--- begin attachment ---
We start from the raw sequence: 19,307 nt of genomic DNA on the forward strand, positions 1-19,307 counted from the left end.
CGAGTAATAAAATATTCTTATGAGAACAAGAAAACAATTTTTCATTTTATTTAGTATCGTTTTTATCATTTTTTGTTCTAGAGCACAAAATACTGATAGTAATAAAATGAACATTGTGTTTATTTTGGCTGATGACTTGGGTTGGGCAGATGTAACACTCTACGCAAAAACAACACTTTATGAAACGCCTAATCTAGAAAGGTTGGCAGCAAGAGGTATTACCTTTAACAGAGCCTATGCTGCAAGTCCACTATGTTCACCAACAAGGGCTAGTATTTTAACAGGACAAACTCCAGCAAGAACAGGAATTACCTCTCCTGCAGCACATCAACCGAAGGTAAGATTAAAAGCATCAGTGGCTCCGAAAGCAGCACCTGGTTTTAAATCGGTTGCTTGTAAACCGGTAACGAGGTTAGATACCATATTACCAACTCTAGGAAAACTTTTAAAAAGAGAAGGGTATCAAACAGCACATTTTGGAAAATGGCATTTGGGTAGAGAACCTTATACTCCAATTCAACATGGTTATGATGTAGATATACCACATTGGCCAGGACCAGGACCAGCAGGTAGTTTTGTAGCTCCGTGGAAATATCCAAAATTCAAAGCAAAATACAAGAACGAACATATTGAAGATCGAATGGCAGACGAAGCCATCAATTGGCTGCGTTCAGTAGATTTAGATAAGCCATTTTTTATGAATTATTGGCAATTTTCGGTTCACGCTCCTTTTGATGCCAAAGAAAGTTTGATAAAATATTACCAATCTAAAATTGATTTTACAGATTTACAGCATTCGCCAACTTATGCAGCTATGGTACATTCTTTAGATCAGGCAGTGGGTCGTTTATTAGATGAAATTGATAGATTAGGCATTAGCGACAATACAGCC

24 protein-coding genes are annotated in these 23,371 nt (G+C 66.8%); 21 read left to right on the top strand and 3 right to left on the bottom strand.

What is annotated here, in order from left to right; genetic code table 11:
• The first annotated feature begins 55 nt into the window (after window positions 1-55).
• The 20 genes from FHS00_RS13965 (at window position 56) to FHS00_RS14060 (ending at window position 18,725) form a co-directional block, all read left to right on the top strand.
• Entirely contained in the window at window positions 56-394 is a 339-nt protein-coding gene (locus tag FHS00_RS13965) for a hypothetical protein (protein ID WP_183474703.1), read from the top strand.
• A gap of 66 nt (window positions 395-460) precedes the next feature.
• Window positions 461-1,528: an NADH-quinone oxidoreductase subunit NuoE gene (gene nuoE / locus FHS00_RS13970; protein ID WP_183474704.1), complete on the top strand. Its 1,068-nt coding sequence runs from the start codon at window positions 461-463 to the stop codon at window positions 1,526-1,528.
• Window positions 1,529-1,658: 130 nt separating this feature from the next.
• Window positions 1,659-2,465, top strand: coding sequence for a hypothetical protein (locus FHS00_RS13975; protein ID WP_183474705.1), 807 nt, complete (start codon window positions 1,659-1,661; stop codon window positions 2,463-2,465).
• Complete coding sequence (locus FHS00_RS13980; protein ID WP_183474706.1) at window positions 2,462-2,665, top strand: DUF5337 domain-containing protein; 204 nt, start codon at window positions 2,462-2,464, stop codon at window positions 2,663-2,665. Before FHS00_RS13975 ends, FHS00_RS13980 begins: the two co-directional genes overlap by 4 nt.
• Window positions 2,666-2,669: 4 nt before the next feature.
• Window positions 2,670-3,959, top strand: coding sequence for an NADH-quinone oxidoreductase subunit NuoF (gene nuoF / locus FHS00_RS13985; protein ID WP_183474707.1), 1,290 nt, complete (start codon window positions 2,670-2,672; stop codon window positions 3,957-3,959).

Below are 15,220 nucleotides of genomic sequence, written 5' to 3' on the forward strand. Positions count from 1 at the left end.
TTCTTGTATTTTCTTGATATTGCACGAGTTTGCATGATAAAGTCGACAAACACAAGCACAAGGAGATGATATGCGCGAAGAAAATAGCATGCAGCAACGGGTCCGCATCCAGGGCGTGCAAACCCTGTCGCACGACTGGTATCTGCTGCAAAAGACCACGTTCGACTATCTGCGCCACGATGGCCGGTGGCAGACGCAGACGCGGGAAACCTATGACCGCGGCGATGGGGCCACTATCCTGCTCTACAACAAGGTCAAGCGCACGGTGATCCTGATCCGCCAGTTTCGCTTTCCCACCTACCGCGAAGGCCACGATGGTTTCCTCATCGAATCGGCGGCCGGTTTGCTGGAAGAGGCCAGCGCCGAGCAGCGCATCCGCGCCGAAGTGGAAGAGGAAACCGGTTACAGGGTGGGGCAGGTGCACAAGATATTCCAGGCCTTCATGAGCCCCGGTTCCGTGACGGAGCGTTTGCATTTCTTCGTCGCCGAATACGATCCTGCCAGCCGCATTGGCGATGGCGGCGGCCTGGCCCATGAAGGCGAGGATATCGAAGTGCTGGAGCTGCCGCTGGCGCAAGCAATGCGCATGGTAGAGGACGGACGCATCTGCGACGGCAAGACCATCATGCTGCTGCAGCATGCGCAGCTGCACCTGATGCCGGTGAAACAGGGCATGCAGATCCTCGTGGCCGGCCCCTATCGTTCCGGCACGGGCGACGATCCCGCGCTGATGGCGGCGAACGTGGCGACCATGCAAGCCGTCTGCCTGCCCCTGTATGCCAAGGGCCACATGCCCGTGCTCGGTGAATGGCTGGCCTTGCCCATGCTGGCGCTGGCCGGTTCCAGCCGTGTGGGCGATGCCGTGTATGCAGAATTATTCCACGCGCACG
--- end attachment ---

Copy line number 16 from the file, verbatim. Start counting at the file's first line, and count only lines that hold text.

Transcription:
TTCTTGTATTTTCTTGATATTGCACGAGTTTGCATGATAAAGTCGACAAACACAAGCACAAGGAGATGATATGCGCGAAGAAAATAGCATGCAGCAACGGGTCCGCATCCAGGGCGTGCAAACCCTGTCGCACGACTGGTATCTGCTGCAAAAGACCACGTTCGACTATCTGCGCCACGATGGCCGGTGGCAGACGCAGACGCGGGAAACCTATGACCGCGGCGATGGGGCCACTATCCTGCTCTACAACAAGGTCAAGCGCACGGTGATCCTGATCCGCCAGTTTCGCTTTCCCACCTACCGCGAAGGCCACGATGGTTTCCTCATCGAATCGGCGGCCGGTTTGCTGGAAGAGGCCAGCGCCGAGCAGCGCATCCGCGCCGAAGTGGAAGAGGAAACCGGTTACAGGGTGGGGCAGGTGCACAAGATATTCCAGGCCTTCATGAGCCCCGGTTCCGTGACGGAGCGTTTGCATTTCTTCGTCGCCGAATACGATCCTGCCAGCCGCATTGGCGATGGCGGCGGCCTGGCCCATGAAGGCGAGGATATCGAAGTGCTGGAGCTGCCGCTGGCGCAAGCAATGCGCATGGTAGAGGACGGACGCATCTGCGACGGCAAGACCATCATGCTGCTGCAGCATGCGCAGCTGCACCTGATGCCGGTGAAACAGGGCATGCAGATCCTCGTGGCCGGCCCCTATCGTTCCGGCACGGGCGACGATCCCGCGCTGATGGCGGCGAACGTGGCGACCATGCAAGCCGTCTGCCTGCCCCTGTATGCCAAGGGCCACATGCCCGTGCTCGGTGAATGGCTGGCCTTGCCCATGCTGGCGCTGGCCGGTTCCAGCCGTGTGGGCGATGCCGTGTATGCAGAATTATTCCACGCGCACG